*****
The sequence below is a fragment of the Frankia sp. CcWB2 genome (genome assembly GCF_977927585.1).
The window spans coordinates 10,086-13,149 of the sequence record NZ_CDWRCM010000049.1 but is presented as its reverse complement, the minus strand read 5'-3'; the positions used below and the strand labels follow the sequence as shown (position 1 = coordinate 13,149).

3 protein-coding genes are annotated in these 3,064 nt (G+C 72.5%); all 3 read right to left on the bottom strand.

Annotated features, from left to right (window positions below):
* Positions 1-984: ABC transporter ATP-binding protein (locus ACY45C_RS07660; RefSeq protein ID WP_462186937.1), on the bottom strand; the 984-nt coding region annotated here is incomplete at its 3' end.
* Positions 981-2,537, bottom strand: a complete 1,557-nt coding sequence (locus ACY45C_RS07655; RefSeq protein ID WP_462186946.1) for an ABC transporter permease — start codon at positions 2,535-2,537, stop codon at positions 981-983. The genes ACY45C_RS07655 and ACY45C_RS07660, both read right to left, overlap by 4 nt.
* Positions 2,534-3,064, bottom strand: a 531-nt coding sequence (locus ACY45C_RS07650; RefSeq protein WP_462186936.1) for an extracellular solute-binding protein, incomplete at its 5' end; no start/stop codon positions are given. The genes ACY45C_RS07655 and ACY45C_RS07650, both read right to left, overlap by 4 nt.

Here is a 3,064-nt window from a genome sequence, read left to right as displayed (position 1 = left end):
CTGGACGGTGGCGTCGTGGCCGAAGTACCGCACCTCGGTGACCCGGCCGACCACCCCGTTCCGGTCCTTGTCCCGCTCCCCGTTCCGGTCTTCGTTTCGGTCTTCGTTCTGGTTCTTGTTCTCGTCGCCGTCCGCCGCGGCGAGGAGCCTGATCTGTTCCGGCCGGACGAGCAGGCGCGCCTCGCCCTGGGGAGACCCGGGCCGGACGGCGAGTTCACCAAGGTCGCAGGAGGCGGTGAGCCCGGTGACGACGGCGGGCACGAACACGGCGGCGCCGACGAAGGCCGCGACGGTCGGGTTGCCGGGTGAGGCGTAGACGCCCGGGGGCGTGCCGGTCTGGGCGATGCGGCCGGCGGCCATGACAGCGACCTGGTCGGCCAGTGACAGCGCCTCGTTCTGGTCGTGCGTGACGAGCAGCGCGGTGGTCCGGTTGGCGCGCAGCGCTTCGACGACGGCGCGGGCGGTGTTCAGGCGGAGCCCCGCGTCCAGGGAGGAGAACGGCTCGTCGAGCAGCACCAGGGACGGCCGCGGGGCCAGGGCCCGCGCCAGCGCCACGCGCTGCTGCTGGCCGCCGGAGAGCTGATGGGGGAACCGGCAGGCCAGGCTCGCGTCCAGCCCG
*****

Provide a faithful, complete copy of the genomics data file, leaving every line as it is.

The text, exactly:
The sequence below is a fragment of the Frankia sp. CcWB2 genome (genome assembly GCF_977927585.1).
The window spans coordinates 10,086-13,149 of the sequence record NZ_CDWRCM010000049.1 but is presented as its reverse complement, the minus strand read 5'-3'; the positions used below and the strand labels follow the sequence as shown (position 1 = coordinate 13,149).

3 protein-coding genes are annotated in these 3,064 nt (G+C 72.5%); all 3 read right to left on the bottom strand.

Annotated features, from left to right (window positions below):
* Positions 1-984: ABC transporter ATP-binding protein (locus ACY45C_RS07660; RefSeq protein ID WP_462186937.1), on the bottom strand; the 984-nt coding region annotated here is incomplete at its 3' end.
* Positions 981-2,537, bottom strand: a complete 1,557-nt coding sequence (locus ACY45C_RS07655; RefSeq protein ID WP_462186946.1) for an ABC transporter permease — start codon at positions 2,535-2,537, stop codon at positions 981-983. The genes ACY45C_RS07655 and ACY45C_RS07660, both read right to left, overlap by 4 nt.
* Positions 2,534-3,064, bottom strand: a 531-nt coding sequence (locus ACY45C_RS07650; RefSeq protein WP_462186936.1) for an extracellular solute-binding protein, incomplete at its 5' end; no start/stop codon positions are given. The genes ACY45C_RS07655 and ACY45C_RS07650, both read right to left, overlap by 4 nt.

Here is a 3,064-nt window from a genome sequence, read left to right as displayed (position 1 = left end):
CTGGACGGTGGCGTCGTGGCCGAAGTACCGCACCTCGGTGACCCGGCCGACCACCCCGTTCCGGTCCTTGTCCCGCTCCCCGTTCCGGTCTTCGTTTCGGTCTTCGTTCTGGTTCTTGTTCTCGTCGCCGTCCGCCGCGGCGAGGAGCCTGATCTGTTCCGGCCGGACGAGCAGGCGCGCCTCGCCCTGGGGAGACCCGGGCCGGACGGCGAGTTCACCAAGGTCGCAGGAGGCGGTGAGCCCGGTGACGACGGCGGGCACGAACACGGCGGCGCCGACGAAGGCCGCGACGGTCGGGTTGCCGGGTGAGGCGTAGACGCCCGGGGGCGTGCCGGTCTGGGCGATGCGGCCGGCGGCCATGACAGCGACCTGGTCGGCCAGTGACAGCGCCTCGTTCTGGTCGTGCGTGACGAGCAGCGCGGTGGTCCGGTTGGCGCGCAGCGCTTCGACGACGGCGCGGGCGGTGTTCAGGCGGAGCCCCGCGTCCAGGGAGGAGAACGGCTCGTCGAGCAGCACCAGGGACGGCCGCGGGGCCAGGGCCCGCGCCAGCGCCACGCGCTGCTGCTGGCCGCCGGAGAGCTGATGGGGGAACCGGCAGGCCAGGCTCGCGTCCAGCCCG